I am currently involved in the study of the Laodicean church in Revelation 3:14-22. There, Jesus describes himself to the church as the Amen, the faithful and true witness and the beginning of the creation of God (Revelation 3:14). The Greek word amen (G281) is used 152 times in the New Covenant text, and it is translated either into verily (101 times) or transliterated as amen (51 times). Only here in verse-14 is it used as a name for anyone. It is always used elsewhere as an introduction to a statement that is true or as a conclusion to a prayer or a statement that is true. But, here Jesus claims it as a title for himself. It is interesting that Isaiah uses the Hebrew word otherwise translated into amen (H543), 28 out of 30 times, to describe God as the true God or the God of truth: “that he who blesses himself in the earth shall bless himself in the God of truth; and he that swears in the earth shall swear by the God of truth; because the former troubles are forgotten, and because they are hid from mine eyes” (Isaiah 65:16). Therefore, by Jesus saying he is the “Amen” in Revelation 3:14, it would seem that he claims to be the Truth (John 14:6) or the God of truth (Isaiah 65:16) or both. Read the rest of this entry »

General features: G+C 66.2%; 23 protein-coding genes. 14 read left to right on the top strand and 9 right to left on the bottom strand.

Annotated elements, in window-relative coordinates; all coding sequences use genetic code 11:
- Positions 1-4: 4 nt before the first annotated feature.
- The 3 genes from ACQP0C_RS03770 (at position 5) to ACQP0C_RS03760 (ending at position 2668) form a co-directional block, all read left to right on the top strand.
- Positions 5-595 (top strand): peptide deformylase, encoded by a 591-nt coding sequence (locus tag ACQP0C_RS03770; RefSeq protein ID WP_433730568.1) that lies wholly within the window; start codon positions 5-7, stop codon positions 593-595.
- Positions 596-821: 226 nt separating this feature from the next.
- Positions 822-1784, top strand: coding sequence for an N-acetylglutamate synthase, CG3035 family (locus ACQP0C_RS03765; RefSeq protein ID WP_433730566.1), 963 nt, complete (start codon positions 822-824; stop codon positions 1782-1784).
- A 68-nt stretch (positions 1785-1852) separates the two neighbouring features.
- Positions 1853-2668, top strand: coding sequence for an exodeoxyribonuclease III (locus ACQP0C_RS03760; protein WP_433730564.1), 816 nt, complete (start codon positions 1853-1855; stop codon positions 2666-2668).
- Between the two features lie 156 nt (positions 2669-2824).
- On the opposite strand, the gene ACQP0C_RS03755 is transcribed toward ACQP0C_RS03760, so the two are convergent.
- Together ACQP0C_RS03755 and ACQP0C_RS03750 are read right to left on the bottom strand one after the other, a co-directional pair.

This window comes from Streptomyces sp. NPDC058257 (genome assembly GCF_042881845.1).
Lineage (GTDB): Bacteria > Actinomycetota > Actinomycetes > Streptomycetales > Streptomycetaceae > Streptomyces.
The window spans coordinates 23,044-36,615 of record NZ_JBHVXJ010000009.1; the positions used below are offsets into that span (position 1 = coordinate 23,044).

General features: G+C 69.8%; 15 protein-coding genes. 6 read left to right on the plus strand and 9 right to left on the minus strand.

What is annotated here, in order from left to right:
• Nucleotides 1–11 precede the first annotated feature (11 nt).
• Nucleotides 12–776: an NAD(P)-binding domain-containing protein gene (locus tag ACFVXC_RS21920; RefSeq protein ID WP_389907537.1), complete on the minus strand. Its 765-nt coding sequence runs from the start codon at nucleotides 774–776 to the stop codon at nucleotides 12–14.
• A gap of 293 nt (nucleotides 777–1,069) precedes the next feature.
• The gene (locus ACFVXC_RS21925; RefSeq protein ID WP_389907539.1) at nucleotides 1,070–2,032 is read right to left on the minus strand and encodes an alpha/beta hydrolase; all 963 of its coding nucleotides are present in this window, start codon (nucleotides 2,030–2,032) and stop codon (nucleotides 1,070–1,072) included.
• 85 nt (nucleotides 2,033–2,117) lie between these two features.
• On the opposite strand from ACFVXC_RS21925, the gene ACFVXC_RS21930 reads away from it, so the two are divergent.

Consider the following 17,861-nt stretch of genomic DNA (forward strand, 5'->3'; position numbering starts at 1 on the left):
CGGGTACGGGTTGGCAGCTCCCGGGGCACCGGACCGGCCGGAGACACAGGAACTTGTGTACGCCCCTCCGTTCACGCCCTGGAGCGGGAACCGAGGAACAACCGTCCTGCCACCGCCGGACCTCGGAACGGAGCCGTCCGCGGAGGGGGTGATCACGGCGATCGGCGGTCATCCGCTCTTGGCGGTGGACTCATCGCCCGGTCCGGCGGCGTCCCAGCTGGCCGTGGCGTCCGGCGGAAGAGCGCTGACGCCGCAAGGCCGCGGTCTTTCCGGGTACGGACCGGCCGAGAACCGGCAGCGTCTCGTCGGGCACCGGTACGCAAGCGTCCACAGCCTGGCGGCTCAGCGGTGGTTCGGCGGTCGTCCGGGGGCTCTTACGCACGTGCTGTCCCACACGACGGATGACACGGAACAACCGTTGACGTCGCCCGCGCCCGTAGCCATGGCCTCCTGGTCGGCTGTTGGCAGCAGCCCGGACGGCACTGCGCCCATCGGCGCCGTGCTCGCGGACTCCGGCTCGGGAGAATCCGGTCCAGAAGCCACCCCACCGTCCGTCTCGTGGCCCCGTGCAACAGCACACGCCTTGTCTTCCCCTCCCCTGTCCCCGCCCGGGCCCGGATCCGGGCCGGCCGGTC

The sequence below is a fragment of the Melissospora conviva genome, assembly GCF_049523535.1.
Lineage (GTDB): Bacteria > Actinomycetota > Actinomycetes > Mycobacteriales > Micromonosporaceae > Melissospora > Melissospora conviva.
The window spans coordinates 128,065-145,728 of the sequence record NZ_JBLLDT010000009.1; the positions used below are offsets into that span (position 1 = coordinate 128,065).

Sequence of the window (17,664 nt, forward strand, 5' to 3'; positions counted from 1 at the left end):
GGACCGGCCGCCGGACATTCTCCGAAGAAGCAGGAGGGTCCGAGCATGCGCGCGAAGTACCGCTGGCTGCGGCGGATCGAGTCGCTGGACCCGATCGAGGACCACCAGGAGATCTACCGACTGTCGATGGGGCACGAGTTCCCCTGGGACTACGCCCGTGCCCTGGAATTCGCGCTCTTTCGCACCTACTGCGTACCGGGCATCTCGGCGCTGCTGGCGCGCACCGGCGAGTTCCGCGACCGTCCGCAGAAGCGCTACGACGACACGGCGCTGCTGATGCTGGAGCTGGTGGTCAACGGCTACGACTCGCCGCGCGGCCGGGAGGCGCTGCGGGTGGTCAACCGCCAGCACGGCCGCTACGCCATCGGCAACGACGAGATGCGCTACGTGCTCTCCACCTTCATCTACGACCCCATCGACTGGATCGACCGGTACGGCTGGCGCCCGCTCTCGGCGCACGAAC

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Posted by on May 19, 2019 in Apocalypse, Book of Revelation

 

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Hidden Manna

Hidden Manna

from Google Images